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Inductive risk in animal mindreading researchI argue for the importance of non-epistemic values in evaluating claims about nonhuman animal mindreading by, first, detailing the social and ethical implications of discovering that an organism mindreads and, second, arguing that the practical consequences of false positives in this context are less grave than those of false negatives and that the rates of acceptable error in mindreading research should reflect this asymmetry. This is contrary to the position of animal-mindreading skeptics, who hold that the acceptable rate of false negatives should be higher than that of false positives. Considerations of inductive risk demand that we rethink this position.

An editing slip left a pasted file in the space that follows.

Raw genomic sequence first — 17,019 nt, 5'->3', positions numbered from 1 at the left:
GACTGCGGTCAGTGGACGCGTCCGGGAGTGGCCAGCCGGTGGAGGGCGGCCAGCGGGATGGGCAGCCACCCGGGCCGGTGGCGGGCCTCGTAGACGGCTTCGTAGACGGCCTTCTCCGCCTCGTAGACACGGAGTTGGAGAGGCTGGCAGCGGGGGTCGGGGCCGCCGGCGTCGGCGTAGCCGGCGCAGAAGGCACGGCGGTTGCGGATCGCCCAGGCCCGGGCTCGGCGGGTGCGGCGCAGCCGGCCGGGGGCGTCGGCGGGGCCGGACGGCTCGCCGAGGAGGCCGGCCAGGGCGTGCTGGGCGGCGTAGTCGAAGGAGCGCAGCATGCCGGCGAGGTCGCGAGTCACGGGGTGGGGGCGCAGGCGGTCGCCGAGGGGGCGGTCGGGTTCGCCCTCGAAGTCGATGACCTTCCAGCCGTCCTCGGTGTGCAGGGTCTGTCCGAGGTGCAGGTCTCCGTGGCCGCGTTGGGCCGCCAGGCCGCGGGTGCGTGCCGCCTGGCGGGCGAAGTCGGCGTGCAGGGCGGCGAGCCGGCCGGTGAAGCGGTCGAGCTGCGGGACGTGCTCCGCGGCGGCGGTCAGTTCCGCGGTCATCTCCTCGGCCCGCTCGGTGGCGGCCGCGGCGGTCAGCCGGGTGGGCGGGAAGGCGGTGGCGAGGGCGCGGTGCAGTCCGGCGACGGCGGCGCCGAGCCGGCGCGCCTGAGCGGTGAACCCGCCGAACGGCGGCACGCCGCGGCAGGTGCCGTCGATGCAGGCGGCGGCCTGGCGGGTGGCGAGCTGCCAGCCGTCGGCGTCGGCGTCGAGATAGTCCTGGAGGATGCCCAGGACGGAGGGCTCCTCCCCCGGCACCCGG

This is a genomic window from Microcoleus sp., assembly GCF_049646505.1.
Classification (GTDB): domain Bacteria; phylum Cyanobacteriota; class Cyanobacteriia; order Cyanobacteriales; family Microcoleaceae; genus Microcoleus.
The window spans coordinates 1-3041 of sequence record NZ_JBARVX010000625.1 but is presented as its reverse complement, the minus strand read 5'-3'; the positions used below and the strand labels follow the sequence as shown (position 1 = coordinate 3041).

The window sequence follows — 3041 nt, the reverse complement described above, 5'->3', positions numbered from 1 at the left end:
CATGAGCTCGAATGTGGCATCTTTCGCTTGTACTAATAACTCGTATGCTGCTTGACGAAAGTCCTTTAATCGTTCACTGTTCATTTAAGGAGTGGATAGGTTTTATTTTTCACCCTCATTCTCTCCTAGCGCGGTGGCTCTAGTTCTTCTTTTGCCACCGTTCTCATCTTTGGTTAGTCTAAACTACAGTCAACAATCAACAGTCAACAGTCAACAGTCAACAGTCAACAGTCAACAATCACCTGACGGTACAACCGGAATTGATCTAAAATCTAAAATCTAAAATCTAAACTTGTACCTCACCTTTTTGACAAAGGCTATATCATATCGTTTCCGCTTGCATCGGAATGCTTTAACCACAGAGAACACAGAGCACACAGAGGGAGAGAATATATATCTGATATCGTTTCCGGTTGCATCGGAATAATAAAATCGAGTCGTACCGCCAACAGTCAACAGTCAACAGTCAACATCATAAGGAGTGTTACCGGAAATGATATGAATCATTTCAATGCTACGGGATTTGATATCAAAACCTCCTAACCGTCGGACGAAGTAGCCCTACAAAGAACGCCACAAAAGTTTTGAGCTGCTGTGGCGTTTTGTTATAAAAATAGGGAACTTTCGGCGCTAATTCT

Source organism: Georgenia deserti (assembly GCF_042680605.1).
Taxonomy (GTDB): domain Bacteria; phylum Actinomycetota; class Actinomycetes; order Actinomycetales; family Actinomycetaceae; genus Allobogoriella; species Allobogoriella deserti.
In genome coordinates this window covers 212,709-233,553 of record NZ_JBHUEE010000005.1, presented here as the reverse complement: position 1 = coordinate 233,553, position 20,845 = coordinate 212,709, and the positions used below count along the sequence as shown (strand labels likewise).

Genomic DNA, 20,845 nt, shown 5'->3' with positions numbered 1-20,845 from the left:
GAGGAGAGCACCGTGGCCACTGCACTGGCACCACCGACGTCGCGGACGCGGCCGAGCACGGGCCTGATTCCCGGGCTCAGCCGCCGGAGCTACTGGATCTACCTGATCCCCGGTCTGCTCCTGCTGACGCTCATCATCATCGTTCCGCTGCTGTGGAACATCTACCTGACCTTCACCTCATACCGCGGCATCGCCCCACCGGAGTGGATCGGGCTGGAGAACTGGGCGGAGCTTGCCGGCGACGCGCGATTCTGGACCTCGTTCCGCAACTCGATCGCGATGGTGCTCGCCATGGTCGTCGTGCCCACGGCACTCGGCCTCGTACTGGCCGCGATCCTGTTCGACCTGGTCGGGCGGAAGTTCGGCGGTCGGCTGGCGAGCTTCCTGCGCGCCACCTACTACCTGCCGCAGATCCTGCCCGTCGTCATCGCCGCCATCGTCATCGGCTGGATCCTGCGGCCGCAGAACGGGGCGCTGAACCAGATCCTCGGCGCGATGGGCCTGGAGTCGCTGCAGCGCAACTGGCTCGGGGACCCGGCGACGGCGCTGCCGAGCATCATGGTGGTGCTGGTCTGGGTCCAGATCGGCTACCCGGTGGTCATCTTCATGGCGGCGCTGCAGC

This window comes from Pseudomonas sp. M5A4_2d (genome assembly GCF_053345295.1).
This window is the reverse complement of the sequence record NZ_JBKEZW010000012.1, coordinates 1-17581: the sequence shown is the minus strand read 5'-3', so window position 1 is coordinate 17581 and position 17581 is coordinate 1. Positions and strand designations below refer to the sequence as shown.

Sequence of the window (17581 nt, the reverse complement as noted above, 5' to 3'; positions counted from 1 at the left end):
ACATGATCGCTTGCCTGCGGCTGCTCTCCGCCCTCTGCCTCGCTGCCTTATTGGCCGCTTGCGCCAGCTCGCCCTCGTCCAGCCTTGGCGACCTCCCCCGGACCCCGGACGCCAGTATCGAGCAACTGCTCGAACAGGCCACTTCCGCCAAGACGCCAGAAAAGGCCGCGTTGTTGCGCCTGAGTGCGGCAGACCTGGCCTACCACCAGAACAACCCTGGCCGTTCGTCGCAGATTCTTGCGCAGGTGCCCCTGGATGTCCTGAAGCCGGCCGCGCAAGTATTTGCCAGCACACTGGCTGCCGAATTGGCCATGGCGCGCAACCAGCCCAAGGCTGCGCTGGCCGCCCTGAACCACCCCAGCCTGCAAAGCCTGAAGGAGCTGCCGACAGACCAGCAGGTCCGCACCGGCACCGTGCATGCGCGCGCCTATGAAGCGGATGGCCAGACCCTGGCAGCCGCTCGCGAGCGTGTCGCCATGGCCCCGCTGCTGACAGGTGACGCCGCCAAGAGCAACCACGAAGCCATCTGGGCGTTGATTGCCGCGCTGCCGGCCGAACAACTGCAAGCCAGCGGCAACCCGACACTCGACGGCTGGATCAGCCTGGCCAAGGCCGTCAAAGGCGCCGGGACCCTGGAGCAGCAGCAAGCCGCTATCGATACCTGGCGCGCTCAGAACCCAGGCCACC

History and Philosophy of Science
University of Cambridge